Demonstration Hyperlinks

This page contains a pointers to various WWW demonstration pages developed by the Intelligent Information Infrastructure Project.

We apologize to those who cannot currently access certain pages. The research nature of these systems means that they may not be available at all times. Many of these examples build on The Common LISP Hypermedia Server.

  1. The Vice President's Electronic Open Meeting on the National Performance Review. Project members worked with NPR to organize the Open Meeting as well as incorporate online surveys and advanced systems for wide-area collaboration over email and WWW. The event is described by a paper in the Proceedings of The Fourth International Conference on The World Wide Web, Boston: MIT, December 12, 1995.

  2. White House Publications provides top-down and bottom-up access to electronic releases by the White House. Standing search URLs allow users to run focused searches by merely clicking on an anchor. Research systems developed by the project in Common Lisp have been deployed in a high-volume application and technology transfer is in progress.

  3. Citizens can now Send a message to the President and Send a message to the Vice President. After a series of prototypes demonstrated concepts for correspondence interfaces, the public-access technology developed by project members was translated into production the White House. In these interfaces, ancillary information needed to determine message routings is gracefully elicited from the user. We ask any one who may have cached HTML forms for earlier prototypes to please upgrade to the official versions available from the White House Web server.

  4. Retrieve White House Documents via the taxonomy of categories used by the M.I.T. Publications Server to distribute these documents over email. Top-down retrieval via categories obviates the need for the user to guess relevant words required to make bottom-up approaches work accurately.

  5. Retrieve White House Documents via a search index. This page provides complete documentation on the taxonomy of White House documents used to distribute them to subscribers.

  6. Browse White House Documents via hierarchy organized by publication dates. This archive is created automatically by the normal operation of the email publication system.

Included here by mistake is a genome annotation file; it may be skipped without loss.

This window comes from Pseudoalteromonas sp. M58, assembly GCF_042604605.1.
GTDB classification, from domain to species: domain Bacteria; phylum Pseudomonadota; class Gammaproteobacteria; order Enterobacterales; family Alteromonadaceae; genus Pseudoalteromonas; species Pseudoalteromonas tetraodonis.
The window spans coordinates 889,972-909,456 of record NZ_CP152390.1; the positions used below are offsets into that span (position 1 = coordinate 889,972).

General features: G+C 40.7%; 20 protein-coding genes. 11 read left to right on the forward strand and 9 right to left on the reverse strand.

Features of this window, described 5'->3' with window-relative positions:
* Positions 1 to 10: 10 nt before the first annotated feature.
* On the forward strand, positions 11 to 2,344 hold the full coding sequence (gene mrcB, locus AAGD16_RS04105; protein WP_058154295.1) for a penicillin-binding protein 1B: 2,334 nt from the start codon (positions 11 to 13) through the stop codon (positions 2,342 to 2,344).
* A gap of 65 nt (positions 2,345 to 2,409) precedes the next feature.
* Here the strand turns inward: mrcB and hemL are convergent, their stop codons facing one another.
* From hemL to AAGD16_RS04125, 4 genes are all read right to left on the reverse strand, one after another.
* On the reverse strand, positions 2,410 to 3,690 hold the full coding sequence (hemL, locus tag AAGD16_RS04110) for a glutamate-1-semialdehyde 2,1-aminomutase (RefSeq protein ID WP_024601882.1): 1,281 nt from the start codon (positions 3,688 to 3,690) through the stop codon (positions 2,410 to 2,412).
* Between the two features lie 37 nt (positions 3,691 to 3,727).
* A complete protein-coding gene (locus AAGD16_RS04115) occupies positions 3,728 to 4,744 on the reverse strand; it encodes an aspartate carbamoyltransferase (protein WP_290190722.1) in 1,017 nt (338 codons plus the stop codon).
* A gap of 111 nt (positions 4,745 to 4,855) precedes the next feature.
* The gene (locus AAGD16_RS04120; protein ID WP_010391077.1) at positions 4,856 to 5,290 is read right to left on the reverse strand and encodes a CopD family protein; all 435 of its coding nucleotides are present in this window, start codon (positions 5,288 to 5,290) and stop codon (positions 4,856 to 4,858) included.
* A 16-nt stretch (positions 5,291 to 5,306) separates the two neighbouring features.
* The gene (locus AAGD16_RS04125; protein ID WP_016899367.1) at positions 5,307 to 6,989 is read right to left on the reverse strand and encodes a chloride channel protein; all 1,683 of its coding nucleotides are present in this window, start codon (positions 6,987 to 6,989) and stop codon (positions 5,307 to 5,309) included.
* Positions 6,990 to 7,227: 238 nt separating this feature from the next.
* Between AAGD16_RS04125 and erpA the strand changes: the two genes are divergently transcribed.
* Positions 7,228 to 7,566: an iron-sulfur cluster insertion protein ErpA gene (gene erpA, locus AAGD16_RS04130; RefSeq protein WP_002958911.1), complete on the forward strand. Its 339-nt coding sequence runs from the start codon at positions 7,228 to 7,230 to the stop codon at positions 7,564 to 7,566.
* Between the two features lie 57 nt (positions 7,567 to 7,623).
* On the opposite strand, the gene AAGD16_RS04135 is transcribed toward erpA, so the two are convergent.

7. The toplevel form for the M.I.T. Publications Server allows people to subscribe to the daily releases via email. In this example, the WWW form initiates an interaction with the user which is continued via email with an email server. Although the new server routes messages to recipients via a boolean combination of content categories and documents, this form provides a variety of standard cliches in order to provide an accessible form-interface. Soon, another form for more advanced users will allow subscription via the full granularity of the taxonomy.

  8. During the last week of January 1994, we test-drove our new email server technology by surveying over 1600 internet users who access electronic publications by the White House. This automatic and adaptive survey began with a small Usage Survey, and then applied if-then rules to determine which specialized follow-up surveys were most appropriate for each respondent. The survey results were automatically tabulated. They and their interpretation have been compilated in a preliminary report and are summarized in Survey Briefing Points for Busy Officials.

  9. The 1996 Survey of White House Electronic Publications users extends the earlier system and genrlizes the automatic form processing system over email and WWW. This substrate automatically validates inputs using a presentation system and retries queries as necessary. Additionally, it emits mobile code (JavaScript) to perform some client-side input validation. Results are not yet available.

  10. Ask the START Natural Language System an English question about the M.I.T. Artificial Intelligence Laboratory. Please report any successes or bugs to Boris Katz (

  11. Learn IF-THEN rules about international conflict management in the period after 1945. This uses a rule learning system available in the Feature Vector Editor. If the demo is unavailable, see snapshots of the setting up an experiment and several rules learned.

  12. Applications using the Common Lisp Web Server are popping up at many different sites around the United States and the world. It is the Web interface of choice for researchers and developers using advanced languages like Common Lisp to tackle difficult problems in planning, knowledge representation, intelligent tutoring, machine learning, and natural language processing.

  13. The Kennedy Home Page was assembled as a demonstration of what the Congress could do right away.

  14. The Cambridge Home Page was assembled as an embarassingly small step toward the Palo Alto page.

  15. Explore the Political Participation Project, a research initiative exploring how networked media can be used to facilitate political participation. The Project features the Online Political Information Network, a guide to political information available on the Internet.

John C. Mallery